Istanbul: The Grand Bazaar.

When I booked my accommodations for Istanbul, I intentionally decided to stay in the Old Town part of the city, rather than the more modern side. It's because I wanted to be able to walk to the key attractions in the city... Which in this case is a lot of very old stuff. I also wanted to be close to the Grand Bazaar.

"Oh you must go to the Grand Bazaar," my friend, Frogger, told me. She'd heard great things about it, and knew that while it was "touristy"... It was something one has to see when in Istanbul.

The Grand Bazaar is a covered marketplace that has been operating for over 500 years. Over 200,000 people visit it each day. And it is filled with over 3,000 little shops/stalls. So it's easy to get lost in it. 

I also had read that it is quite easy to be intimidated in it. That the shop owners are quite aggressive at giving you a sales pitch. And that there are all kinds of rules for negotiating when you want to buy something. I had even read that if you're female, you shouldn't go in there alone.

I can tell you first hand what a load of crap that last one is. I am female. I went in alone. And no one bothered me at all. I had a very good experience exploring the place. 

The entrance isn't like that of any shopping mall in the US...


In fact, you could be walking down a street, and not realize you've walked into the place. I was expecting a crowded marketplace with all kinds of chaos. But...


For a mid-day afternoon, it was not too crazy at all. And the shops were similar to being in a mall... Little shops, though.

What kept pulling me in and "wowing" me, though, was the ceiling.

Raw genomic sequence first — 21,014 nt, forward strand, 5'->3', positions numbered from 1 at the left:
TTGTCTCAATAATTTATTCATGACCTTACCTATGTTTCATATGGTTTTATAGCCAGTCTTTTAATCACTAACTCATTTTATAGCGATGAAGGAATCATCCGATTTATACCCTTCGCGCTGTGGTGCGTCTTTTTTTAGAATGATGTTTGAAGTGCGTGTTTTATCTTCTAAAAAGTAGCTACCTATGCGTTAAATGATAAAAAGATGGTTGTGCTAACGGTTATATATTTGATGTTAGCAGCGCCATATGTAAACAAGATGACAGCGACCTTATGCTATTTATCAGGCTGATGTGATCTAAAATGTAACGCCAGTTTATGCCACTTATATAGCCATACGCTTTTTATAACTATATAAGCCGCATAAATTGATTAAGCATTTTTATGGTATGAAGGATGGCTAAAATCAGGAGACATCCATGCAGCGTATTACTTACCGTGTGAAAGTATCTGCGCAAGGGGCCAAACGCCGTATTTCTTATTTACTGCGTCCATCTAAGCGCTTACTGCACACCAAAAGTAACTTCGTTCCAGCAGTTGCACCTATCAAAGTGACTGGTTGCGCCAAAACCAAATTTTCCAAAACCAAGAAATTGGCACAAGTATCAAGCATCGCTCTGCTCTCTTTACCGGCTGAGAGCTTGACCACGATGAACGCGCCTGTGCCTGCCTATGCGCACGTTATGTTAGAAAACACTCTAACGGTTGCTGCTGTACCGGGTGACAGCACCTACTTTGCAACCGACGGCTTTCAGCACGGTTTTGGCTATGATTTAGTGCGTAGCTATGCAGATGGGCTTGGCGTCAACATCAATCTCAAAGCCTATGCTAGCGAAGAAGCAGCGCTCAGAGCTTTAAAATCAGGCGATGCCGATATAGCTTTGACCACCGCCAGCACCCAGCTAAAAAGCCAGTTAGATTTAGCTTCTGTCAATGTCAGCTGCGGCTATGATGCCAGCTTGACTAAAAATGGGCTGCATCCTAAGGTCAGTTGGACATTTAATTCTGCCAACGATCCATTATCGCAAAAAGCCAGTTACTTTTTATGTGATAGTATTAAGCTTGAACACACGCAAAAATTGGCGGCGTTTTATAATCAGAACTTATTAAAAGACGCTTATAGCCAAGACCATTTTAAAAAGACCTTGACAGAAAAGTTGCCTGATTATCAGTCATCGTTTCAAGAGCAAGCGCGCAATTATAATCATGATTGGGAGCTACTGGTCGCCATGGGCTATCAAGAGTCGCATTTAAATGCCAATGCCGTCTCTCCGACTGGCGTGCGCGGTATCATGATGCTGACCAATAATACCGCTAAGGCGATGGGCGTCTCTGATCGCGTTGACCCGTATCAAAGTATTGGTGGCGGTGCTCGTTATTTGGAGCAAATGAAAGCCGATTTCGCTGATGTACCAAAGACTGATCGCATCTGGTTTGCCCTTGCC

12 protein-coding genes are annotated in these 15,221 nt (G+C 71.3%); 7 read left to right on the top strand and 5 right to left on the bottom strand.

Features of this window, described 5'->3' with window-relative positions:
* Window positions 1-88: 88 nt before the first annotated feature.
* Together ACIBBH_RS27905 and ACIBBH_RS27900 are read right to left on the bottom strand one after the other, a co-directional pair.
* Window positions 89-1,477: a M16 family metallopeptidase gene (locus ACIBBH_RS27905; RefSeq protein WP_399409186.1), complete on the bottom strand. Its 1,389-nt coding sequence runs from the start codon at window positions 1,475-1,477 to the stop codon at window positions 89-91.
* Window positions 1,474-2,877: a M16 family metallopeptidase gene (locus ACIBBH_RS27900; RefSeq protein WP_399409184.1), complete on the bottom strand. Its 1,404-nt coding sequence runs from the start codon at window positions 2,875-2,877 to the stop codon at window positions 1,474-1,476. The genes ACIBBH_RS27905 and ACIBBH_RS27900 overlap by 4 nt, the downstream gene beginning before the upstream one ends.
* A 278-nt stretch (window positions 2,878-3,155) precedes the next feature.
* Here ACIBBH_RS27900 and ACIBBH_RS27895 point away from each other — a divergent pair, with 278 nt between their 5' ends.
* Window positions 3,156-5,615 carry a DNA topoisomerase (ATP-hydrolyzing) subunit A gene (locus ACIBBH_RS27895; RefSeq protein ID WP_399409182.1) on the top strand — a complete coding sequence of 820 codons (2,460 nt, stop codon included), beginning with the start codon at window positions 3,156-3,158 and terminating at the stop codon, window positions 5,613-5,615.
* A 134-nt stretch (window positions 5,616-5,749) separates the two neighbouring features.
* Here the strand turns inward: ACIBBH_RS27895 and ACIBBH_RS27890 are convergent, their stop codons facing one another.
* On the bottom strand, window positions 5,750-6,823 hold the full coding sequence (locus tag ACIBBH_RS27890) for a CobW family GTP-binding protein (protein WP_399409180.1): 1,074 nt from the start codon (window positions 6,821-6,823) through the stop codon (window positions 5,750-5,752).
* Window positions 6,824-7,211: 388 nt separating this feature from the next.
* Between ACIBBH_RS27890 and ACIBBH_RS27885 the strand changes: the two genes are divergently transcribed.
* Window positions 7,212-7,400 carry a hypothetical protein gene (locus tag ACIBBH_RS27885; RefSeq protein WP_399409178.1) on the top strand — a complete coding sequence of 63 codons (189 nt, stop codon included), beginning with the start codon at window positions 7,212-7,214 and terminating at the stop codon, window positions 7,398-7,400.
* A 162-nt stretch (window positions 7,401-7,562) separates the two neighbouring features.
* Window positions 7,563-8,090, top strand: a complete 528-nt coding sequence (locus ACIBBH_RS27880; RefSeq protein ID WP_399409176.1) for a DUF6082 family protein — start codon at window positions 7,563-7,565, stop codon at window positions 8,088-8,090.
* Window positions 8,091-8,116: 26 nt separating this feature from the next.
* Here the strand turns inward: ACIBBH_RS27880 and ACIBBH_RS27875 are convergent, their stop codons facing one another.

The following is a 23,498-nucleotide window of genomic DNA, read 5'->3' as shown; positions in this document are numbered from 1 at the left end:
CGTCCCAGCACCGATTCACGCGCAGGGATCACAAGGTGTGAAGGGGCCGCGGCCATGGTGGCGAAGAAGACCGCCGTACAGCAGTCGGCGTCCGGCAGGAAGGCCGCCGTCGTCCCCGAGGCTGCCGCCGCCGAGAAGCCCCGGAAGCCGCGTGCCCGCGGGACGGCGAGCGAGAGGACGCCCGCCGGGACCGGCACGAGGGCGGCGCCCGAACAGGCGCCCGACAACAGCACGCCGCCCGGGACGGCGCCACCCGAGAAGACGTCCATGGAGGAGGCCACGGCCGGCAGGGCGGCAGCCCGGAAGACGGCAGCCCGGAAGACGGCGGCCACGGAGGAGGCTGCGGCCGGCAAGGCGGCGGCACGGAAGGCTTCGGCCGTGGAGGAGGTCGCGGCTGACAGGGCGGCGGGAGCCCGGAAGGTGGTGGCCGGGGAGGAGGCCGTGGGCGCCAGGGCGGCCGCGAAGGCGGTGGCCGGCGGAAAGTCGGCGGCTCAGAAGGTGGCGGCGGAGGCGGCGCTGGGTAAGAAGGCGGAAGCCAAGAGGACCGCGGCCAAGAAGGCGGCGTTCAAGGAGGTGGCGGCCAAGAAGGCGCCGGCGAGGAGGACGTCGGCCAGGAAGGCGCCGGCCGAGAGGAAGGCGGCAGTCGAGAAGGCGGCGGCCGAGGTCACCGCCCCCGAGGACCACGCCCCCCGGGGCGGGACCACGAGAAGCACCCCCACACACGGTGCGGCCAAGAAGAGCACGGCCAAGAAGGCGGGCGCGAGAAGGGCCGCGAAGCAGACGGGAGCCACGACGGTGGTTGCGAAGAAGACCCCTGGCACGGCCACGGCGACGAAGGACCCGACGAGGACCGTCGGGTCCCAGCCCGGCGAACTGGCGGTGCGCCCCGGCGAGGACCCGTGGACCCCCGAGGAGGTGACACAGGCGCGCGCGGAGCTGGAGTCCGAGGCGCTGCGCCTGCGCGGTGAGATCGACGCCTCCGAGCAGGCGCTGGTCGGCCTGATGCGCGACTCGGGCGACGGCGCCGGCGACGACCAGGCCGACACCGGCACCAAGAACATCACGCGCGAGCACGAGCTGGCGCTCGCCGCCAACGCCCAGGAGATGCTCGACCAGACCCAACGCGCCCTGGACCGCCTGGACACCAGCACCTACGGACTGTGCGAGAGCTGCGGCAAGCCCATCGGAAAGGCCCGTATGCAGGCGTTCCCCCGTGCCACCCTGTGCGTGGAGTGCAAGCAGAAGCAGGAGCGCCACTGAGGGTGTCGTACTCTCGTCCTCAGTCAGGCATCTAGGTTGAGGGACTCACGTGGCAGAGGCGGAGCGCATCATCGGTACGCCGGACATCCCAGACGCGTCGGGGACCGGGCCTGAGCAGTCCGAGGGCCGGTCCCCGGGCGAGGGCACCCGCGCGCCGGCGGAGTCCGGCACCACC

In fact, all throughout Istanbul, I couldn't get enough of the tile work. Especially on ceilings. It was so beautiful. So colorful.

Also colorful...


Were the spice stores. Bins and bins of teas and spices...


And the textiles and cloth materials...



Many vendors had the same things. And they were grouped close by each other. I wanted so badly to buy a scarf. But I really had no need. Tempting though.

I was fascinated by the more unusual objects that are so foreign to the context of my life in the US. Like these grinders...


Ornately sculpted metal... All for grinding spices.

Also tempting were the oils...


I use essential oils all the time at home in the States, for various conditions. But none of my little vials look anything like this.

And the ceramics...


I loved the ceramic work in Istanbul. Turkish coffee cups especially. And tiles.

There were even "luxury" goods at the Grand Bazaar...


Ha!

Very much fake. But if you wanted an Hermes Bikrin bag, Louboutin heels., or a YSL clutch bag... You could find it.

My most favorite thing of all in the shops of Istanbul (inside and outside of the Grand Bazaar) were the lighting fixtures...


So gorgeous. Done by hand. I was in love.


I wanted one so badly. But refused to allow myself to even ask the price of anything. Even this gorgeous coral number...


I only had a carry-on. Buying anything too big just wasn't going to happen.

I ended up buying nothing in the Grand Bazaar. But I spent a good two hours walking around the place and looking at so much. I even managed to use the exit that I came through to get into the place.


This is absolutely a "must-see" in Istanbul.